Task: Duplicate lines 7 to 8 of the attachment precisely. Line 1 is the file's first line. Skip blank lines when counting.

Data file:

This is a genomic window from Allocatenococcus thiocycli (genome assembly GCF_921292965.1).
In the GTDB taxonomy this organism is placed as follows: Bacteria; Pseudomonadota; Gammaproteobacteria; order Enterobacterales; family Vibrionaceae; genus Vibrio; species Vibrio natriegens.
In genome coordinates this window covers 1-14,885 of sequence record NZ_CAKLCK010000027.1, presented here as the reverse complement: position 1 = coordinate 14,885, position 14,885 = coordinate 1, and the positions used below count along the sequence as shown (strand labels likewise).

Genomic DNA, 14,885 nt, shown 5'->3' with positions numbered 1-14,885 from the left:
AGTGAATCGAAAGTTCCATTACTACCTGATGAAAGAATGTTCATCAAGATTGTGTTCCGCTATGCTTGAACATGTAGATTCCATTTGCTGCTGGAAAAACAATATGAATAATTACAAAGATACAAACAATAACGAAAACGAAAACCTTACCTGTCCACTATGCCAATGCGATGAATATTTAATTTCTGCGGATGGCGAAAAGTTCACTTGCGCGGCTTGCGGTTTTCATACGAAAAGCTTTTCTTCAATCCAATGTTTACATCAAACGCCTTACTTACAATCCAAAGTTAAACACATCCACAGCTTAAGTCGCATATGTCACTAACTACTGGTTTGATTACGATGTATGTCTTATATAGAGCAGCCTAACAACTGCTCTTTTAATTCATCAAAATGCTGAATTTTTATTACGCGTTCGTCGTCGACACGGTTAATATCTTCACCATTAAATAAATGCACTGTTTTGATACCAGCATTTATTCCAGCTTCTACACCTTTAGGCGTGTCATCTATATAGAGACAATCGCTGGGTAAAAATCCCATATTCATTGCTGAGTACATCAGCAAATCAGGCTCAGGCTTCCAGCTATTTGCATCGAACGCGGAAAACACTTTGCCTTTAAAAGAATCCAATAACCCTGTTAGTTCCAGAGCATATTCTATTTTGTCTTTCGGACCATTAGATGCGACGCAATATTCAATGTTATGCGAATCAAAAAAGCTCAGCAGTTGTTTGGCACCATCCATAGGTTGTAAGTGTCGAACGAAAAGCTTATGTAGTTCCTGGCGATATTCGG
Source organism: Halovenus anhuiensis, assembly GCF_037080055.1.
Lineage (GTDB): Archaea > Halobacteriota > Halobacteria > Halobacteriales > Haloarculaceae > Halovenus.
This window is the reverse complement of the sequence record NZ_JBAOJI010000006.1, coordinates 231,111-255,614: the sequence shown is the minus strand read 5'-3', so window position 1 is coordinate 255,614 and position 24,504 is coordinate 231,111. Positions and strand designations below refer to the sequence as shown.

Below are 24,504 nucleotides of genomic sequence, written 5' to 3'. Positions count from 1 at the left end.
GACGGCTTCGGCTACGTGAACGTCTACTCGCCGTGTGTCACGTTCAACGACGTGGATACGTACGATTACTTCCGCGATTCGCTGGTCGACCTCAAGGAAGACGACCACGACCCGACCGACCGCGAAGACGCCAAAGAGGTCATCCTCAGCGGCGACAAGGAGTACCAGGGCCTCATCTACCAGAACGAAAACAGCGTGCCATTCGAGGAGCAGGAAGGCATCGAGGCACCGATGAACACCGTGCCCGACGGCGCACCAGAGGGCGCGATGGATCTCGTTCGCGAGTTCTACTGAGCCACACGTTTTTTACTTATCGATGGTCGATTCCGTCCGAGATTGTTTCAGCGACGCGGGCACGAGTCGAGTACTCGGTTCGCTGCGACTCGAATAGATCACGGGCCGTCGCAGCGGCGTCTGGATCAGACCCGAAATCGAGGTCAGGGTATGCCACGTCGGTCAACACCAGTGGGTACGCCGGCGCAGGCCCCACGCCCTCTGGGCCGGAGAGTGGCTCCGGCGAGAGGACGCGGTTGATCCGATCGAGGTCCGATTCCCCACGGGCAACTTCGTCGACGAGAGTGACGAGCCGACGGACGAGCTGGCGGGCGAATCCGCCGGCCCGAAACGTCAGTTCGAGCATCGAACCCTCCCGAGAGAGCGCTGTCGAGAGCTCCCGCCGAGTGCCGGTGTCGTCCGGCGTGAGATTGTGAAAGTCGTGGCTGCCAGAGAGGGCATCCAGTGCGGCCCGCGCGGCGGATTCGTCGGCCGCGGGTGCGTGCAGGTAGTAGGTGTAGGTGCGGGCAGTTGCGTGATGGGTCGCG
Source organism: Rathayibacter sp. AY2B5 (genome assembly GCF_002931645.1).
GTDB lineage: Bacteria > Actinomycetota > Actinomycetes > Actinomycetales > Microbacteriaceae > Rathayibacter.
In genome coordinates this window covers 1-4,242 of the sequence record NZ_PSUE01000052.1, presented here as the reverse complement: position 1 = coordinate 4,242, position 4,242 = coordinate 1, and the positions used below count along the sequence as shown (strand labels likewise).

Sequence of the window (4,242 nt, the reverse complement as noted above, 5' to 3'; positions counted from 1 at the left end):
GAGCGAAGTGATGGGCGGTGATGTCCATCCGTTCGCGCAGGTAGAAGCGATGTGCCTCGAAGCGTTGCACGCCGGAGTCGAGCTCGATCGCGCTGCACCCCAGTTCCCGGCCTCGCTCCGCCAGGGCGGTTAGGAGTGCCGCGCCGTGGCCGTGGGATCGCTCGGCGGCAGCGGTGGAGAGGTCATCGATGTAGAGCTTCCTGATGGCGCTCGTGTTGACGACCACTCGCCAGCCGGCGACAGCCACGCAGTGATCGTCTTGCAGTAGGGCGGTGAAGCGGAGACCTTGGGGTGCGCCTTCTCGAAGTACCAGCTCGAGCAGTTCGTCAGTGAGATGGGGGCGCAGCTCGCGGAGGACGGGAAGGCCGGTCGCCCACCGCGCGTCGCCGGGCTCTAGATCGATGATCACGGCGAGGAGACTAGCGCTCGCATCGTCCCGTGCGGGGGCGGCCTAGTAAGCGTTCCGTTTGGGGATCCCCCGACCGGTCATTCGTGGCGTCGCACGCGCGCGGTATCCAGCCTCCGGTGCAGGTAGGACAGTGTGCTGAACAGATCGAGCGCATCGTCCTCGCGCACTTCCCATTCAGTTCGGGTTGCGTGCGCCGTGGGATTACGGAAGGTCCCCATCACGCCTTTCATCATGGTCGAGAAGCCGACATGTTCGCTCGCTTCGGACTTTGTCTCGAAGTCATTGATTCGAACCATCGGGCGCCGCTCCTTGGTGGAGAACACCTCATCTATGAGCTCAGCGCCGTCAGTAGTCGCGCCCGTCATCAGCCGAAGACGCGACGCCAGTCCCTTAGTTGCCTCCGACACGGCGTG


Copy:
Lineage (GTDB): Archaea > Halobacteriota > Halobacteria > Halobacteriales > Haloarculaceae > Halovenus.
This window is the reverse complement of the sequence record NZ_JBAOJI010000006.1, coordinates 231,111-255,614: the sequence shown is the minus strand read 5'-3', so window position 1 is coordinate 255,614 and position 24,504 is coordinate 231,111. Positions and strand designations below refer to the sequence as shown.